Following up on the Florida-New York human trafficking (HT) operation uncovered last week leads back to the expansive report by Polaris released in 2018. Polaris detailed the several typologies of HT (below), but a larger question remains:
Who has responsibility, liability or other interests in implementing controls to prevent the facilitation of HT?
Besides the criminals directly involved in running HT operations, many industries and organizations may serve as unknowing enablers to HT, as highlighted in the recent case in Tampa:
- Who leased the building to the massage parlor? Do the building owners conduct due diligence on their tenants?
- Who did the owners of the cash-intensive business bank with, and were the millions of dollars in revenue able to be identified as unusual or suspicious?
- What steps could U.S. Customs and Border Protection have taken to identify the at-risk victims upon entry into the country?
- Escort Services
- Illicit Massage Businesses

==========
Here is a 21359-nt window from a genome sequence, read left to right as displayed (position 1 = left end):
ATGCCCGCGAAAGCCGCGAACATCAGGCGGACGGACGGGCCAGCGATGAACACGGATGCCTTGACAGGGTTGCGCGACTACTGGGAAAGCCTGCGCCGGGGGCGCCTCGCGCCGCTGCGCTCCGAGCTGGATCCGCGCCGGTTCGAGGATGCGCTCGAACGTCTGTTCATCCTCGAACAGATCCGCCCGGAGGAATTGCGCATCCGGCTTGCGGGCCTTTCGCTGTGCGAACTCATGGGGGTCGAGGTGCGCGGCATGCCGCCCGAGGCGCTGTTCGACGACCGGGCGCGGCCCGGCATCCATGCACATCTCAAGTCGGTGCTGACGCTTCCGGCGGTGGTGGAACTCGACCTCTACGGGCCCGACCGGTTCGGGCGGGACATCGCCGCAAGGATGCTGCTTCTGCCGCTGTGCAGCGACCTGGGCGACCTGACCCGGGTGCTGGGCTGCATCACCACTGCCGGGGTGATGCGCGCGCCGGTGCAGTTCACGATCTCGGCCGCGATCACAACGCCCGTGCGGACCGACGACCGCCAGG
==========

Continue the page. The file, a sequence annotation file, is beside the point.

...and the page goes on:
- Outdoor Solicitation
- Residential Sex Trafficking
- Domestic Work
- Bars, Strip Clubs, & Cantinas
- Traveling Sales Crews
- Restaurants & Food Service
- Peddling & Begging
- Agriculture & Animal Husbandry
- Personal Sexual Servitude
- Health & Beauty Services
- Illicit Activities
- Arts, Sports & Entertainment
- Commercial Cleaning Services
- Factories & Manufacturing
- Remote Interactive Sexual Acts
- Forestry & Logging
- Health Care
- Recreational Facilities
First, a health inspector spotted several suitcases. Then she noticed an unusual stash of clothing, food and bedding. A young woman who was supposed to be a massage therapist spoke little English and seemed unusually nervous. The inspector reported her findings to the police. They would eventually learn that her suspicions were right: The women were not just employees: They were living in the day spa, sleeping on massage tables and cooking meals on hot plates in the back. Some of them had had their passports confiscated. The inspector’s suspicions prompted a sprawling investigation across four Florida counties and two states — Florida and New York — over nearly eight months, resulting in the disruption of what authorities say was a multimillion-dollar human-trafficking and prostitution operation.